Moses: The Making of a Man
Ruth Z. Deming
In the old country, Mama had eaten the raw eggs of the peahen when I was inside her. Like to spit them out but she never did, wanting a strong healthy child, and praised the Lord when I came out, not a whelp but a little man, with a fine little pedestal of manliness. The midwife Shira placed me on her belly. I blinked my black, still-encrusted eyes, looked at her, and smiled.
“Moses,” she laughed. “My little Moses.”
I was the last of seven children who played beneath the vast African skies and tilled the soil. The red earth I still see in dreams from ten thousand miles away and Mama dead and my brothers and sisters scattered like the stars in the heavens.
“You will go with this nice man,” Mama told me when I was fifteen. She had not warned me and I had only a few moments to gather my belongings – The Old Testament and The New, a colorful doll made of straw and pitch and dried brown maize, my boxes of warrior paint – and slung them over my shoulder in a colorfully woven back pack.
“Aye aye aye,” I would have wailed to the skies, to our beloved “Chukwu” had I known I would never see my people again. Never. Never. Never.
In the new country I was sent to school to be educated. Most surprising were all the new lands I learned about under the same sun and stars as back home. Places whose names were written with chalk on a blackboard: Canada, Great Britain, Scotland, France. I myself was even permitted to write on this blackboard with soft chalk that rubbed off on my dark fingers and black pants.
Divisions everywhere. This America, my new land, was divided into states, then cities, then streets. And houses. How can I ever compare my American house with a front porch where we sat and sang songs and played the bongo - to our beautiful home back in Kenya, made of red clay, straw, and animal dung. Where we slept on straw mats on the floor instead of mattresses towering high above the floor.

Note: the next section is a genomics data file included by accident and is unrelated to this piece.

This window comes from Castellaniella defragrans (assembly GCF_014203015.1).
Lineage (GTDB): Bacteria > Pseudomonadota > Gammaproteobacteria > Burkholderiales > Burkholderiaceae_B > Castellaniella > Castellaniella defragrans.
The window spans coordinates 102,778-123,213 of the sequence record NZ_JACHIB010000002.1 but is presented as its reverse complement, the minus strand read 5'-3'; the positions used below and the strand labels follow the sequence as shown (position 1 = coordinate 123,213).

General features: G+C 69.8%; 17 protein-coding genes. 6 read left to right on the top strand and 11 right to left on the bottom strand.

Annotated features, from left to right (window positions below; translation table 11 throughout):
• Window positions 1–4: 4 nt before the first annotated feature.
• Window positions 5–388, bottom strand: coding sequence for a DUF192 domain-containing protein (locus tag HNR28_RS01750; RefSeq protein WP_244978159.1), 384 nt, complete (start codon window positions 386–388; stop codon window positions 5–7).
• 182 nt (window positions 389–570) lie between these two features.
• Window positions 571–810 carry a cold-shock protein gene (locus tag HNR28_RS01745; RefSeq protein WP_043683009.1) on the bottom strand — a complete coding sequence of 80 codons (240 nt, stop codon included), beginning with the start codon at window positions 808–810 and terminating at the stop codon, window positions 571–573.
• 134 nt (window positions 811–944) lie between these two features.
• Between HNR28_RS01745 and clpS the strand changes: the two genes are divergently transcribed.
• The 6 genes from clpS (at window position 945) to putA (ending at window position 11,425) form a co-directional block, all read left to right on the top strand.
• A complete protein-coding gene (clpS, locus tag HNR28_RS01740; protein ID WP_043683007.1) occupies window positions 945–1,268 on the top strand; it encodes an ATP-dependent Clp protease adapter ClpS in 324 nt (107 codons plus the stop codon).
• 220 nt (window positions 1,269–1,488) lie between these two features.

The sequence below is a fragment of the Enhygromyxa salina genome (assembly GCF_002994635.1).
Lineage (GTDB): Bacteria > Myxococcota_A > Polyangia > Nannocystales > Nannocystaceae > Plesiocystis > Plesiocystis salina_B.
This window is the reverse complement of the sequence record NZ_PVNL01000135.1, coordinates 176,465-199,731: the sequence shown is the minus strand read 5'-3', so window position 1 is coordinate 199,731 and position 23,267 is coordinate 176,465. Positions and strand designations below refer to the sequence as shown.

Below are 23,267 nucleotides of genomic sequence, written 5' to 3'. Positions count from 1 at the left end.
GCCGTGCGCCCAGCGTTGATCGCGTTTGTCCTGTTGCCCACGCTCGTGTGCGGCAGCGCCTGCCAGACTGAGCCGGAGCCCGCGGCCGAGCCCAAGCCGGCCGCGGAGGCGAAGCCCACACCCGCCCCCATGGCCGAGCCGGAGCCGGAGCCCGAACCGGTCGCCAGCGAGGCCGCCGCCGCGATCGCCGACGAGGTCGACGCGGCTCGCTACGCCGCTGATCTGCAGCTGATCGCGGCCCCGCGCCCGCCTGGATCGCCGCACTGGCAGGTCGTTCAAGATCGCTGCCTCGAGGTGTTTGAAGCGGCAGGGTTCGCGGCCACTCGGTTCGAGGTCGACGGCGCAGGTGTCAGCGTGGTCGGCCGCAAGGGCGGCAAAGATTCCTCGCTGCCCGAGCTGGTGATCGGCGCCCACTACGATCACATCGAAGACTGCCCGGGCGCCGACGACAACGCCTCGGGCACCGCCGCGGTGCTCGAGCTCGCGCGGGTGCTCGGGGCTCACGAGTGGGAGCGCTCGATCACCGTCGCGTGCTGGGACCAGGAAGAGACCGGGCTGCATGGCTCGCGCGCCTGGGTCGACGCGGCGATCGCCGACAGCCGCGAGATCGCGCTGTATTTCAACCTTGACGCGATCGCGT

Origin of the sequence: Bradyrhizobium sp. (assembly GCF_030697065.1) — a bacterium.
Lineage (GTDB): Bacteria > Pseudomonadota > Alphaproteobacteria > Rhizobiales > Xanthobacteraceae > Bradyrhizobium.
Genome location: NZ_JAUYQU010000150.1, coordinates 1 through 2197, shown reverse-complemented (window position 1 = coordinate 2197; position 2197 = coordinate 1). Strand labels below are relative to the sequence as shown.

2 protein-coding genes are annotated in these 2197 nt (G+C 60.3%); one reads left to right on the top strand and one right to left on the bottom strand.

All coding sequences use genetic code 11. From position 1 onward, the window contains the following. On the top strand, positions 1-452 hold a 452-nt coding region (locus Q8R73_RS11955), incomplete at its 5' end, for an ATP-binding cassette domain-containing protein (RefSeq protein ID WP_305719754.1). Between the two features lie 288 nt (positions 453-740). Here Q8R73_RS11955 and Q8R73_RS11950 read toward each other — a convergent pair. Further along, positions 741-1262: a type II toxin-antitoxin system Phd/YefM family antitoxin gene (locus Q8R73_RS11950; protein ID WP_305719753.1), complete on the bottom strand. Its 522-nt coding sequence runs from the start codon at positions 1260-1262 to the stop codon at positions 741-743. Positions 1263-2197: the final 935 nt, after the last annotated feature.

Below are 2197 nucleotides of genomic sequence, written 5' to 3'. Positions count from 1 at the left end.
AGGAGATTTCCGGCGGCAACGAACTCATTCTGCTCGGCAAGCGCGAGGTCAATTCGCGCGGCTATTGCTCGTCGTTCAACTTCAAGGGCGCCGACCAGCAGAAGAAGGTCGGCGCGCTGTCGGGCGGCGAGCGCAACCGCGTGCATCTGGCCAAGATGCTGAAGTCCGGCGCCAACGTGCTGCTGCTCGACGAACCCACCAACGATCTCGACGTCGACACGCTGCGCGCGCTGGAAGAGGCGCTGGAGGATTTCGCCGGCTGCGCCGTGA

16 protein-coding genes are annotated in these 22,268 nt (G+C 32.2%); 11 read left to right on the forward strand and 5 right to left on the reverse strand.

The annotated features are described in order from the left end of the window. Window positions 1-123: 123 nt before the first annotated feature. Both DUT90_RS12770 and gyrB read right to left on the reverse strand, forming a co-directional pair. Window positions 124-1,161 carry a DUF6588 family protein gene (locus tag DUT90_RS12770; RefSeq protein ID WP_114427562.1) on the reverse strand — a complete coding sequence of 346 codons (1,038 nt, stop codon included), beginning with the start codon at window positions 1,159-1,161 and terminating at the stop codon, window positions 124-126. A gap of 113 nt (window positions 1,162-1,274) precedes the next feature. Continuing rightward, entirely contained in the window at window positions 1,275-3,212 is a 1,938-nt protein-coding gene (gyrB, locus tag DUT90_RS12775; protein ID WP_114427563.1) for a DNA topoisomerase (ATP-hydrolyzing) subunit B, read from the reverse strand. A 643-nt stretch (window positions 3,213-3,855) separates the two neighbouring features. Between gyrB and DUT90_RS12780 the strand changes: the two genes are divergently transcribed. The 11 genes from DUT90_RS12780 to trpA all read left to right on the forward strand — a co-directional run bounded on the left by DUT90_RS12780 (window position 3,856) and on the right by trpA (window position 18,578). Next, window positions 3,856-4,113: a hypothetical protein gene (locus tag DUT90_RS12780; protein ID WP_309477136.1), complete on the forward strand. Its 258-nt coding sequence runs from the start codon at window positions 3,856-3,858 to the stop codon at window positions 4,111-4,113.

“Moses, you are one of our best students,” said Mr. Tanenbaum, who brought me to America. “We will pay for your education. University of Pennsylvania or Drexel will suit you well.”
Mama would be proud.
The last time I saw Mr. Tanenbaum was in the living room of the small house where he lived by himself. His eyes were fastened upon mine, eyes I no longer recognized, for they lacked the glow of the living and black circles had dug little trenches below his eyes.
The man had fallen on hard times. He was dying, he told me, and could not attend to his business. He handed me an envelope and told me to open it. Hundred dollar bills, a thick pile of them, were enclosed in a thin brown rubber band, which I plucked back and forth with my finger.
I looked at this man I had come to love.
“Go home now, Moses, and God be with you.”
I slunk out of the house and would ride my bicycle home to a house where I lived with other boys from Africa and Mrs. Fabian, who cooked for us. I now bore the distinction of having lost my mother, my sisters and brothers - and now I lost the man who took care of me. I was at the mercy of Chukwu.
* * *
In America, there are always kind people to step in to help the misfortunate. I was now among them. On our trips to Philadelphia we had seen them. Bearded men, some with black skin, sitting on the sidewalk leaning against buildings. They would hold out their hands for money. Some of these misfortunates were asleep on the hard cement sidewalk. I was told not to look their way nor to give them any money.
I disobeyed. I had a doughnut in a bag which I put into the hands of a white man with shoulder-length white hair that was dirty and tangled. “Eat, brother, eat,” I said to him. Did I wish I was back in Africa? Did I wish I were gazing at the straw-colored lands and the high-rising banana trees where small green bananas hung upside side waiting to ripen into yellow, the color of the stripes on the tiger?
“You must go forward,” said a voice inside me. Was it the voice of Mr. Tanenbaum or was it Chukwa?
As I plugged along with my classes at Abington High School, Mrs. Fabian told me she had found me a job. This unfortunate boy would not be going to college, she said, but I could work and save up money.
Bonnet Lane Diner had a kitchen that smelled none too good. When I first walked in, droplets of hot steam settled upon me like mist in the morning. It was spray from a newly opened dishwasher. People clad in uniforms brushed past me, back and forth they walked, some with trays of food and drinks. Cooks, wearing white, read tiny slips of paper, then placed what I would learn were bacon, lettuce, and tomato club sandwiches on a high perch for waitresses like Bonnie Jean, Melody, and Patti to deliver to the two huge dining rooms and the counter with drink machines in the back.
The boss was a tall man named Mike who moved and talked quickly. On the few occasions he spoke directly to me, I had to cock my head and listen with such intensity I would get dizzy. I still thought in Swahili and my English was none too perfect.